The Scottish Retail Consortium

"We do not believe that a carrier bag tax is the right way forward and believe carrier re-use is more effective" says Nick Manger-Godfrey, Head of Environmental Management, Waitrose.
Organic Business, January 2003.

Following the decision by the Local Government Association (LGA) to lobby for a plastic bag tax to raise public awareness of waste issues, the BRC (British Retail Consortium) has said the levy already operating in Ireland has not seen a real change in plastics consumption.

The BRC said the Irish Plastic bag tax has created other problems since its introduction in 2002 including a 1000% increase in the consumption of bin liners and a rise in shoplifting. It has also seen many shops switch to providing paper carrier bags which are exempt from the material-specific tax.

Nigel Smith, BRC's Corporate Social Responsibility Director, explained: "If you go out to Ireland and speak to the retailers they, on the whole, would welcome a plastic bag tax. But for high street shopping there is more impact because it is more spontaneous, unlike a supermarket where people can plan and take their own bags."

He added that in Ireland many high street shops have switched to using paper bags which are more bulky than plastic bags and therefore have transportation and storage issues. "This means four times as much traffic on the roads carting around paper bags." he said.

Nigel Smith, BRC's Corporate Social Responsibility Director

"How dare this Government try to rip people off by charging 9p for supermarket carrier bags and then sugar coating their little scam by pretending it's to protect the environment? This pathetic excuse for yet another electorate rip-off comes with the excuse that in Ireland, where the scheme has been piloted, the streets were littered with carrier bags that take years to decompose - and now they're not.

Well I don't buy it. I live in London where there are 17 million people and I have never seen empty carrier bags dumped in the streets. If this Government wants to protect the environment, why don't they tell George Bush, whose country is responsible for nearly 30% of the world's greenhouse gases, to clean up his act first..."

Reference: Carole Malone Column. Sunday Mirror. 12 May 2002

"Forget Prada handbags and fancy designer shopping bags - the humble supermarket carrier bag is this year's favourite fashion accessory. According to research out today from the Department of the Environment, Transport and the Regions "are you doing your bit?" campaign, the supermarket carrier bag is the that bag that most people would choose to be seen using again and again in public - for everything from carrying their own gym kit to a stroll down the high street. The new research has revealed the supermarket carrier bag to be the most popular plastic bag to re-use - even more popular than designer bags such as Harrods or Gucci, and bags from fashionable high street stores such as Gap and Next."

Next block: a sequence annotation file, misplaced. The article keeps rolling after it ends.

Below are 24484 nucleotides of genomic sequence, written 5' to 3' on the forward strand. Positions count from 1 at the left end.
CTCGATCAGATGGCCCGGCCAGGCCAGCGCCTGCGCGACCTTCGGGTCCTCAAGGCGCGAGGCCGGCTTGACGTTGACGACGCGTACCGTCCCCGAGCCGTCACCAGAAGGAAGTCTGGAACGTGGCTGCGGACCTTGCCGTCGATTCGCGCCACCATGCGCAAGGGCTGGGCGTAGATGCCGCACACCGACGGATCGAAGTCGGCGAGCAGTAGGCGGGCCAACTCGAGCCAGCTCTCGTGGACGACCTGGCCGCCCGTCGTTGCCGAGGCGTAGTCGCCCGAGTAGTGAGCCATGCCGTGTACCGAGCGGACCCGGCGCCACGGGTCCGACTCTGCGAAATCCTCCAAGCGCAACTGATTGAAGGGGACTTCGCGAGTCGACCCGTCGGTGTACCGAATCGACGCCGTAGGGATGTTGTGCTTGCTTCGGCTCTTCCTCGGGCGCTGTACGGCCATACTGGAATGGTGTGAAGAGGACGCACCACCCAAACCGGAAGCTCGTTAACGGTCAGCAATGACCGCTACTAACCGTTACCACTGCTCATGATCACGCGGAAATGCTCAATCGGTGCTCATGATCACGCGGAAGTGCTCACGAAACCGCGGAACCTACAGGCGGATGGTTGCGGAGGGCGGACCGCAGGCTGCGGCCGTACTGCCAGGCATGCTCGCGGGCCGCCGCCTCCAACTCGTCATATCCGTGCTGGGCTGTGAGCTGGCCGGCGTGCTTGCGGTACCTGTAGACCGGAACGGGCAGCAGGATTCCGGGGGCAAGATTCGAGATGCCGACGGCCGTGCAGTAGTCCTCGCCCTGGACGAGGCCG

DEFRA News Release 650. 18 October 2000

"If the aim were to tackle the litter problem, it would be misguided, as it would fail to address the fundamental cause of litter - people's behaviour. The solution to litter has to be a comprehensive approach aimed at changing attitudes and behaviour. Such an approach would address all litter through a combination of public education, enforcement of the litter laws and local authority cleansing programmes. Any other approach would at best be piecemeal and at worst condone anti-social behaviour."

Industry Council for Packaging in the Environment, Position Paper on Possible UK Plastic Carrier Bag Tax. May 2002

"The Environment Minister is confusing litter with domestic waste. Plastic shopping bags form a relatively small percentage of the litter decorating many British streets and roadside verges. By far the largest amount of litter is discarded take away food wrappings, cigarette packs and drink containers.
Mark Lyons. Ashford, Middlesex.

"The reality of the carrier bag's role in the overall litter problem is by no means proven as even the consultants who carried out the Irish research acknowledge. As so often in these cases, the perception may be at variance with the true facts"